Essential reading for those who've ever used an alphabet or fallen in love. This is literary criticism for the impassioned, who are seized by the need to write romantic notes, songs, and poems, but are also curious to understand why they're doing so. The answers are traceable to the very birth of writing.— Matt
This book made academic greek translations hot as all hell. Carson + Sappho is always a perfect combo, yet this book also goes on to describe eros in general, where it lives within the text, and why we need it to survive.— Ryan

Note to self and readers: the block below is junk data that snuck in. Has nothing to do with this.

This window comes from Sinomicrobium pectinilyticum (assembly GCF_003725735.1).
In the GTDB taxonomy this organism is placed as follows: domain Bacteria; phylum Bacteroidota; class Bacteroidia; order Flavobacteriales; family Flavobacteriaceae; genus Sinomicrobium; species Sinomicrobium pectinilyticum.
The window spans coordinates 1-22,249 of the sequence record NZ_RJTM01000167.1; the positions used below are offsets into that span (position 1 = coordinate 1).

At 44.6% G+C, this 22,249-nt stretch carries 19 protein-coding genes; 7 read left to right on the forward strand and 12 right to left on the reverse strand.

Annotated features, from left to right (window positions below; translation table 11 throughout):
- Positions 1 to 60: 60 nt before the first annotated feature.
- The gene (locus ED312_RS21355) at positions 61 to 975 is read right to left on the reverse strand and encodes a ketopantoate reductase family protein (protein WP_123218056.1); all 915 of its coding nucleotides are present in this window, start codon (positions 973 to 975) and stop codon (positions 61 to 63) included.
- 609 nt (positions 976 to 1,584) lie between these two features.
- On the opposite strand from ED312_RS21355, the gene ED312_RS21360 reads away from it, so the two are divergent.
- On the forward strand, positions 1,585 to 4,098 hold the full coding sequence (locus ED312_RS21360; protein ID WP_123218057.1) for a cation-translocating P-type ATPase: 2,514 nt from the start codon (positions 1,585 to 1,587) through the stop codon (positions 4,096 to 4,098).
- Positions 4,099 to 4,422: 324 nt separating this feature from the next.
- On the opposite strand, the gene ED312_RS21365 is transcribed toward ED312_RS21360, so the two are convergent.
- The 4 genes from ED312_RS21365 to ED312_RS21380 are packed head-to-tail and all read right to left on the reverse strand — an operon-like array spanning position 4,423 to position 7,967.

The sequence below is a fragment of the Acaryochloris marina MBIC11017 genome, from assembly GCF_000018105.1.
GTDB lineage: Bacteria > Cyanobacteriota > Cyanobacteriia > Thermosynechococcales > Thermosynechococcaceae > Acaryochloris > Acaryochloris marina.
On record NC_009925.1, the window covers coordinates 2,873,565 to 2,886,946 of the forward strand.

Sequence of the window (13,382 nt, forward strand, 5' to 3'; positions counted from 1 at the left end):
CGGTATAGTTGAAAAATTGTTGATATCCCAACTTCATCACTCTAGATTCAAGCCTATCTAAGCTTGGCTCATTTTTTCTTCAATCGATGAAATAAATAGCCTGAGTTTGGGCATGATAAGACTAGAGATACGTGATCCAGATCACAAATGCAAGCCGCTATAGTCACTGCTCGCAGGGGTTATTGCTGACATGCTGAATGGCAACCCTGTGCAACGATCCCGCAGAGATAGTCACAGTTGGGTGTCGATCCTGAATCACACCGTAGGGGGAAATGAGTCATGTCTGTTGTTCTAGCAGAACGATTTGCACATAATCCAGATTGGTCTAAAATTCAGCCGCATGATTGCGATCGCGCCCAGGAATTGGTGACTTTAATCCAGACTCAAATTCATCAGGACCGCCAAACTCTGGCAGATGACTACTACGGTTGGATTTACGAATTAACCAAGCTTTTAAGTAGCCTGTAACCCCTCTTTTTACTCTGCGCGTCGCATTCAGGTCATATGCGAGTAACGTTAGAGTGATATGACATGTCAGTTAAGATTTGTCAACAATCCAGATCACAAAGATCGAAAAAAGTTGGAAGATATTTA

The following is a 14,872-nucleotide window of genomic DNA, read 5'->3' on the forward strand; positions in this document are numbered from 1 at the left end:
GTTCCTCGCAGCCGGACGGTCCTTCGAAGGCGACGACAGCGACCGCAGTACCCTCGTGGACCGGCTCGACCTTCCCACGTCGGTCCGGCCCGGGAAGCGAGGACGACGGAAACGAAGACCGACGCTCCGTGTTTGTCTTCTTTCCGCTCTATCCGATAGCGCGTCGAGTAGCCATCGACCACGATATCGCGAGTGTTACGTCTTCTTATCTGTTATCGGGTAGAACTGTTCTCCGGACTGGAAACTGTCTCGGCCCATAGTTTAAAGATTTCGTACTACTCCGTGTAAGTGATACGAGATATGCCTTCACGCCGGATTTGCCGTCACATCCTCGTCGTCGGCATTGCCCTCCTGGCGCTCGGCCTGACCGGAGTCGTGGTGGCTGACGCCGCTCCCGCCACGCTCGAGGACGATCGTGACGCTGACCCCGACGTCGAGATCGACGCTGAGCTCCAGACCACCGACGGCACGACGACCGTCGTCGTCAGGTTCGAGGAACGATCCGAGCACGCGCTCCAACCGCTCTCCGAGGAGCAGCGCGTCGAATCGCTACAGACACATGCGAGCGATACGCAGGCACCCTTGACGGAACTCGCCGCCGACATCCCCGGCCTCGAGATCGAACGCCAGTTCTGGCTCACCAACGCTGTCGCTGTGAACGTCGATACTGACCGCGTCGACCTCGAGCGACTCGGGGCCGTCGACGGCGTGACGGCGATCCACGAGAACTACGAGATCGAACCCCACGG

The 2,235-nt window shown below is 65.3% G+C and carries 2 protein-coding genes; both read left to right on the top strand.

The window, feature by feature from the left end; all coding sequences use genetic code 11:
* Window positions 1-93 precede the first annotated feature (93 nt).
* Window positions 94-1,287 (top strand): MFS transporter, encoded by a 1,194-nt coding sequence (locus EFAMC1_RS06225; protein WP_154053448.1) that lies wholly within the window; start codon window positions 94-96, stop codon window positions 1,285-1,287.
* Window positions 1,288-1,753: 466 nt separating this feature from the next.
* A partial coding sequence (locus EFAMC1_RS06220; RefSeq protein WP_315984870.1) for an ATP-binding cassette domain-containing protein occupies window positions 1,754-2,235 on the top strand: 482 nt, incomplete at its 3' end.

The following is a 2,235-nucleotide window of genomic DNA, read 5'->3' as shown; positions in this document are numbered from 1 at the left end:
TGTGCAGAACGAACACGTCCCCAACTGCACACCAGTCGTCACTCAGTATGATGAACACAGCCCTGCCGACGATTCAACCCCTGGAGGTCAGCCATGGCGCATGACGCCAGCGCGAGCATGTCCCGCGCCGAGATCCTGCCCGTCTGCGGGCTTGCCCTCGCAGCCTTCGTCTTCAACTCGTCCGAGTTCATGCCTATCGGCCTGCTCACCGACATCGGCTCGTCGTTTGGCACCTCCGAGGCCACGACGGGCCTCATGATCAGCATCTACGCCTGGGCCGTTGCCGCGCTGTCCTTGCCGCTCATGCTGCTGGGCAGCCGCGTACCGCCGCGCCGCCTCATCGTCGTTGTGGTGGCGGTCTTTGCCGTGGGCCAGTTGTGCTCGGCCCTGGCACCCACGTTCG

The insights presented in the volume are many and wide-ranging, recognizably in tune with the subtlest modern discussions of desire (such as triangulation. or loving what others love), yet offering new solutions to old problems, like the proper interpretation of Plato's Phaedrus. On the frequently discussed effect of literacy on Greek civilization, the book offers a fresh view: it was no accident that the poets who invented Eros were also the first readers and writers of the Western literate tradition.Originally published in 1986. The Princeton Legacy Library uses the latest print-on-demand technology to again make available previously out-of-print books from the distinguished backlist of Princeton University Press. These editions preserve the original texts of these important books while presenting them in durable paperback and hardcover editions. The goal of the Princeton Legacy Library is to vastly increase access to the rich scholarly heritage found in the thousands of books published by Princeton University Press since its founding in 1905.